When it comes to safety, Bertrand said “everyone has the same goal. We just need to get there. One day of full contact is not enough before a scrimmage. Teaching tackling needs to happen in that leadup, and it can’t happen in one day before live competition.”

Bertrand suggests giving football teams a few extra days for the acclimatization process, and likened it to the week of practice given to baseball pitchers and catchers to build arm strength before full team workouts begin. The idea has not been formally discussed, Bertrand said.

“We have not done a good job having that conversation,” Bertrand said. “If we had two more days (of practice), we could do a better job.”

With player safety in mind, tackling fundamentals have changed over the years. Some teams, like Cony, favor teaching rugby-style tackling. Rugby tackling emphasizes leading with the shoulder and wrapping up the legs. Leading with the shoulder takes away the head as a point of contact.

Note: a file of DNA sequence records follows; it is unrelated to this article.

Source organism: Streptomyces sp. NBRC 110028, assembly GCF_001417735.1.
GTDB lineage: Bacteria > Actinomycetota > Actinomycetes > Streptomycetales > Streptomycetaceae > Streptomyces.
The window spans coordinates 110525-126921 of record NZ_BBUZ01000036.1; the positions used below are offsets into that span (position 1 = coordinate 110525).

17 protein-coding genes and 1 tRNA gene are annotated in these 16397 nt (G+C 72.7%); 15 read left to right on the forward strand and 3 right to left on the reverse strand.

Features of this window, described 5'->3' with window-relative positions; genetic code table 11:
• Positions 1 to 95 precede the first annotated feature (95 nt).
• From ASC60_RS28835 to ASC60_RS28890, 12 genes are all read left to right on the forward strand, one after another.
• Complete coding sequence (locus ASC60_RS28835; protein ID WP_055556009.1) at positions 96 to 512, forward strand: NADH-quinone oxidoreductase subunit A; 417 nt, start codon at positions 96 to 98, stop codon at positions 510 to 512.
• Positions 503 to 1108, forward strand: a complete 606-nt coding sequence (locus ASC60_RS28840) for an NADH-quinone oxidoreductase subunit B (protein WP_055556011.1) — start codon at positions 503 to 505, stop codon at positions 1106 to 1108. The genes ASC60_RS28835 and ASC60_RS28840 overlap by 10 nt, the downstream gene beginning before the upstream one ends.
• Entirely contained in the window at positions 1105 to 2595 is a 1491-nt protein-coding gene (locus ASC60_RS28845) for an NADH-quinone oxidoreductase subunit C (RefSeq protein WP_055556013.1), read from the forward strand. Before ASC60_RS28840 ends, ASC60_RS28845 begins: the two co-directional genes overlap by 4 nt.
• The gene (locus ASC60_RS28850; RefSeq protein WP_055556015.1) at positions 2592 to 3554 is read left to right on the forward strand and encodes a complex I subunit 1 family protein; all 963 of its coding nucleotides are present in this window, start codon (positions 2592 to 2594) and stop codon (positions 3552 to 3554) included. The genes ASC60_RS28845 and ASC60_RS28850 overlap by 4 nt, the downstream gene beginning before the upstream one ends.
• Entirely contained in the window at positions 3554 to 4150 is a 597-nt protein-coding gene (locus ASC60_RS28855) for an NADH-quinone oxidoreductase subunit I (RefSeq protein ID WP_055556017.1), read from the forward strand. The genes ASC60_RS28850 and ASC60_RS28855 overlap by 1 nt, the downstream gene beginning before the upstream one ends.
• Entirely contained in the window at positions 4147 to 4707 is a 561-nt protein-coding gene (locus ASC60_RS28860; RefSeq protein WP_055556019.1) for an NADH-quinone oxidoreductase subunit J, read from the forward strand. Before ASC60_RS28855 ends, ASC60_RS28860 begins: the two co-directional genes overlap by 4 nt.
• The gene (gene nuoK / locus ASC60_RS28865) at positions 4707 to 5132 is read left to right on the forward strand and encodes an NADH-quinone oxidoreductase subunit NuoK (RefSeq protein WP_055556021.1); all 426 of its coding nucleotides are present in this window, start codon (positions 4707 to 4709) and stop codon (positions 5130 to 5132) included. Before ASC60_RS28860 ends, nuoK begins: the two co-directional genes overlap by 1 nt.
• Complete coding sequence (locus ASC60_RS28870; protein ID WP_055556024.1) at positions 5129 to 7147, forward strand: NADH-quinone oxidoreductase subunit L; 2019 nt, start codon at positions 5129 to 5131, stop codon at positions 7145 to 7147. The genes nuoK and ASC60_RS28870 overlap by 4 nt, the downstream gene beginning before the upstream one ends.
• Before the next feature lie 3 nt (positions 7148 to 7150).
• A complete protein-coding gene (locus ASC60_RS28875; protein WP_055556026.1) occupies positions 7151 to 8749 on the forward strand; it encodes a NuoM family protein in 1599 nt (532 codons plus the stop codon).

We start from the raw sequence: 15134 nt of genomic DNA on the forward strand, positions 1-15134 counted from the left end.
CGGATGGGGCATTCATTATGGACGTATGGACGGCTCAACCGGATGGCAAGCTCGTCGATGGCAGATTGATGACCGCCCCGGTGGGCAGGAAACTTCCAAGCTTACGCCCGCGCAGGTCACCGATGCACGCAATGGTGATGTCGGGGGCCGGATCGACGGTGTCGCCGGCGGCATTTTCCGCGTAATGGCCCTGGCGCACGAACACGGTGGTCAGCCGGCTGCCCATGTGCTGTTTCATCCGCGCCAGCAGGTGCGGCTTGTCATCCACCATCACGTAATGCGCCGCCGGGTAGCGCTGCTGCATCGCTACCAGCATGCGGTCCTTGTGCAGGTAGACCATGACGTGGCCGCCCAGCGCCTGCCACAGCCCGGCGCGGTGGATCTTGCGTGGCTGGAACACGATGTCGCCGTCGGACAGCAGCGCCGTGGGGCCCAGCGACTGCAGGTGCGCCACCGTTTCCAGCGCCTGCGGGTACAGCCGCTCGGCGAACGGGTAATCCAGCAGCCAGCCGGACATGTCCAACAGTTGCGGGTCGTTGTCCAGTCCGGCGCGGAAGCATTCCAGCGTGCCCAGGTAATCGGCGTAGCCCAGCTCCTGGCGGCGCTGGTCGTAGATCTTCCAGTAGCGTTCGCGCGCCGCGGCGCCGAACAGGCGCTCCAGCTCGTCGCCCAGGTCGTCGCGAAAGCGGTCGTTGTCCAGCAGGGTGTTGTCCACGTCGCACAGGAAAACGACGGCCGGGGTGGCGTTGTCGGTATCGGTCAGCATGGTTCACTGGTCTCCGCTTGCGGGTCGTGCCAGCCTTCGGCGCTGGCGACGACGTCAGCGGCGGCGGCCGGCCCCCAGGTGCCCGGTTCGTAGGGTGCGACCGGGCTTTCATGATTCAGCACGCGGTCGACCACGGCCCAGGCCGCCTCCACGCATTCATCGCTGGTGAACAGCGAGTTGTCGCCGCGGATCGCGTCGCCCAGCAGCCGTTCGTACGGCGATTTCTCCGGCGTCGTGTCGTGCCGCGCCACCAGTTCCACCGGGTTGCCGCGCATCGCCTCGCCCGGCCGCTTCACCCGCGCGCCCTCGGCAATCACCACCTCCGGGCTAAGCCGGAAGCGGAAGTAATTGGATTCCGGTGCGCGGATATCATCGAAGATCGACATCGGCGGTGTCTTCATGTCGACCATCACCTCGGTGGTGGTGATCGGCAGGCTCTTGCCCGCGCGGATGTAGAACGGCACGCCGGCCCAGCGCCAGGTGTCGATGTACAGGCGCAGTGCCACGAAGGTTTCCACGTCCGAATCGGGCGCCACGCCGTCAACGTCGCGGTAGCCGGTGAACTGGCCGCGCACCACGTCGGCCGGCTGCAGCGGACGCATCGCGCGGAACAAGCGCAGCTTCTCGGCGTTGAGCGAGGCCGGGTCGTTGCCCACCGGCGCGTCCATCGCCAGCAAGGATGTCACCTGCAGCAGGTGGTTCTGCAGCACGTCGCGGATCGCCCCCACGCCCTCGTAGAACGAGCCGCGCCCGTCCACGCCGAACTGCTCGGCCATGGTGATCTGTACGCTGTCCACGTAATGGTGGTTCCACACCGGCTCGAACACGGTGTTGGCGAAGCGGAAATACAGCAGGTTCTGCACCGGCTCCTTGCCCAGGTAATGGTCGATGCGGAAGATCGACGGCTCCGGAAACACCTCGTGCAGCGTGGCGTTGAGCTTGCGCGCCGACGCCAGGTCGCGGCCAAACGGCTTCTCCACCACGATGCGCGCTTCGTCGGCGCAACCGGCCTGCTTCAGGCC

“It allows fewer yards after contact and less contact between the tackler and ball carrier,” Terrill said.

At MCI, Bertrand and his assistant coaches teach players to tackle using the chest and front of the shoulder and getting the body on to a ball carrier. During the season, the Huskies will work on drills to simulate game situation tackling, open field or ankle tackling, for example. MCI will practice at what Bertrand called limited live speed, which is basically wrapping up a ball carrier but not finishing the tackle by taking him to the ground.